October 07, 2014

I’ve Not Yet Seen A Movie That Beats The Book

gone-girl-tom-carson

Last night I finally got round to watch Gone Girl. Ever since the news came out that there was to be a film I had mixed feelings. Of course I wasn’t at all surprised; Gone Girl was the biggest book of 2012. It’s the last book that I read with complete obsession, turning pages dramatically and being genuinely gutted whenever I would reach my stop on the tube. Any spare moment was filled with my nose in that book – the ending disappointed me after being so engrossed in the plot, but to be honest, it was probably just because the book had ended full stop. What ever the end may have been: a neat ending, a cliff-hanger, or a spanner in the works, nothing would have satisfied me, apart from me knowing there would be a Gone Girl: Part 2. It always sucks to finish a really good book. You do a little mourn for your devoured book.

The bit about the “Cool Girl” stayed with me, long after I finished the book. It was so fricking true. I must have re-read it about ten times. I wrote about how much I loved the book here, in early 2013, so I won’t bore you with it again. But I am enjoying some of the articles talking about this fictional “Cool Girl”, because we all relate to the pressures of who she is, but as Helen Coffey said, she doesn’t actually exist. 

The cool girl that eats hamburgers, stays out late, never gets jealous and always stays a size 8. She isn’t real.

I enjoyed the film, but I think I would have enjoyed it more if I hadn’t read the book. This is because:

a) they’ve repackaged the plot as a full on thriller (cert 18), something that mass audiences will enjoy and;

b) I already knew that it would struggle to beat the experience I had of reading the book.

This is, of course, one of the those magical things about reading. The story is yours. You imagine the characters, the scenery, the voices, the thoughts. We already created the “film” in our heads. And then we are watching one of the most famous actors in the world try and recreate the character of Nick Dunne. Affleck did a good job, but it was too Hollywood for me, too shiny. The narration of Amy’s diary entries sounded like the woman who does the Gossip Girl “xoxo” voiceovers. It was too… perfect sounding.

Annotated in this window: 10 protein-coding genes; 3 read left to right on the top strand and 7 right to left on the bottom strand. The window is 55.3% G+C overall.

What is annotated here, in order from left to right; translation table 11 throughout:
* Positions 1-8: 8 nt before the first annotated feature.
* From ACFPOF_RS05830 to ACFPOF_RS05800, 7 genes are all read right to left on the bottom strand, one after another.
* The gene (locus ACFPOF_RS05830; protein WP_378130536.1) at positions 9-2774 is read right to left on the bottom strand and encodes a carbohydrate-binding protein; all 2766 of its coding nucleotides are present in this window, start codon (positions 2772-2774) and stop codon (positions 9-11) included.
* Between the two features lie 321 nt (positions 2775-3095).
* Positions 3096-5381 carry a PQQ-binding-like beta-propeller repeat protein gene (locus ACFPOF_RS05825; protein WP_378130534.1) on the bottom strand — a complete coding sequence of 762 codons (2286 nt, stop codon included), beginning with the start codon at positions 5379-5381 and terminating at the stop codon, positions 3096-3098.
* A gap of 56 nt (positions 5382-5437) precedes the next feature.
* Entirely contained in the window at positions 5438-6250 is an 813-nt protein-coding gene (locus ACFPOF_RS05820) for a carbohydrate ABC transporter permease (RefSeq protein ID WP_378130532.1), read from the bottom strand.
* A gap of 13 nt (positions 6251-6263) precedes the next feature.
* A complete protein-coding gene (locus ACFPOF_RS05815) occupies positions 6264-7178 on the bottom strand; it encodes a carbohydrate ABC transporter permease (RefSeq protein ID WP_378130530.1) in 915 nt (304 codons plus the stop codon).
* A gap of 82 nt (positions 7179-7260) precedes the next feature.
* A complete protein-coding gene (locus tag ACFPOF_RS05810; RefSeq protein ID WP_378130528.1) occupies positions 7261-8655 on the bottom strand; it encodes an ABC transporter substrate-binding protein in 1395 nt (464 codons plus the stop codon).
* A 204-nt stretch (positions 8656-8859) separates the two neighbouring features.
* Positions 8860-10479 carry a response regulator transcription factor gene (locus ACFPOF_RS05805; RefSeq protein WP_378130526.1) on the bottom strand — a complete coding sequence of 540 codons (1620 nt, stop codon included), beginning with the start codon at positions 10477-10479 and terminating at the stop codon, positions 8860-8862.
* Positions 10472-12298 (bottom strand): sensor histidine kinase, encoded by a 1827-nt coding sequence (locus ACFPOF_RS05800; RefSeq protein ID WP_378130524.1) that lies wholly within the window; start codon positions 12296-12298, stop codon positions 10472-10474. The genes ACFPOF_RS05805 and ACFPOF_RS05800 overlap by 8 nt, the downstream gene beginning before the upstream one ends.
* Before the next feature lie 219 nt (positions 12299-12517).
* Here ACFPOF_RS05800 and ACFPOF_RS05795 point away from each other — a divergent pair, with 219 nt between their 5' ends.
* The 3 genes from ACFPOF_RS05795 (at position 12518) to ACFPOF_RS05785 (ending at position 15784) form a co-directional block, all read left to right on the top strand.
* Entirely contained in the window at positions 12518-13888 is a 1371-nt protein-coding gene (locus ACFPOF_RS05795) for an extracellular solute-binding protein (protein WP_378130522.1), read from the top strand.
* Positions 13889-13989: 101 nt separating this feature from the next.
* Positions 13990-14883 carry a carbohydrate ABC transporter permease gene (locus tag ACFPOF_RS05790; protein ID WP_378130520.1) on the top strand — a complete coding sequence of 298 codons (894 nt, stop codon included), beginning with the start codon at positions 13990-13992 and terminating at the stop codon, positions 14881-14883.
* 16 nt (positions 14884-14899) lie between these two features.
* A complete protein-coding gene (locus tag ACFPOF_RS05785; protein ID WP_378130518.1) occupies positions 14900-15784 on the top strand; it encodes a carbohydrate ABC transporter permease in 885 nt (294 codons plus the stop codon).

I’d be lying if I said I didn’t enjoy watching the film. It’s just that it missed out bits , clearly because of the time limit. They ruthlessly cut out some of the best clues of Amy’s treasure hunt, they missed out characters, and they changed bits to make it a bit simpler for first time viewers.

After stewing on it for a bit, I’ve realised I’m more obsessed with Gillian Flynn’s writing of Gone Girl that I am with Gone Girl. I think my love for the book goes back to the fact the Flynn’s writing is so incredible. I’m glad she wrote the screenplay, but of course it was watered down.

I love this article on Mamamia which title reads “Gone Girl Is Not About You”. It seems as though people are obsessed with writing long think-pieces about gender stereotypes, marriage analysis, feminism, sexism, murder, rape. They are interesting reads, but at the end of the day, Gillian Flynn wrote a really really good crime fiction novel. One of the best. It’s not necessarily about us.

On a side note, I got home last night and found her “About Me” section, it’s proper lolz.

xo

  • I saw the film last week. I’m a big fan of all Fincher films and this one didn’t disappoint. I’m yet to read the book though. I wish I’d have known about it first; as you say, no movie has ever yet beaten the original book. I am intruded to read Gone Girl now, but it’s not the same afterwards, as the world has already been carved out and the characters already have faces and voices. It’s harder to get fully immersed.

  • Pingback: SHOULD IT ALWAYS BE THE BOOK OR THE FILM? | The Sunday Blah()

My Book

“In love with Emma Gannon’s Ctrl Alt Delete. So funny & smart, and reminding me of some of my own cringe teen Internet exploits!”

– Anna James, former literary editor of ELLE

"Funny, honest, and nostalgic!"

– The Debrief

“Emma Gannon is a bright spark of light in the world. I seriously dig everything she makes”

– Elizabeth Gilbert, bestselling author of Big Magic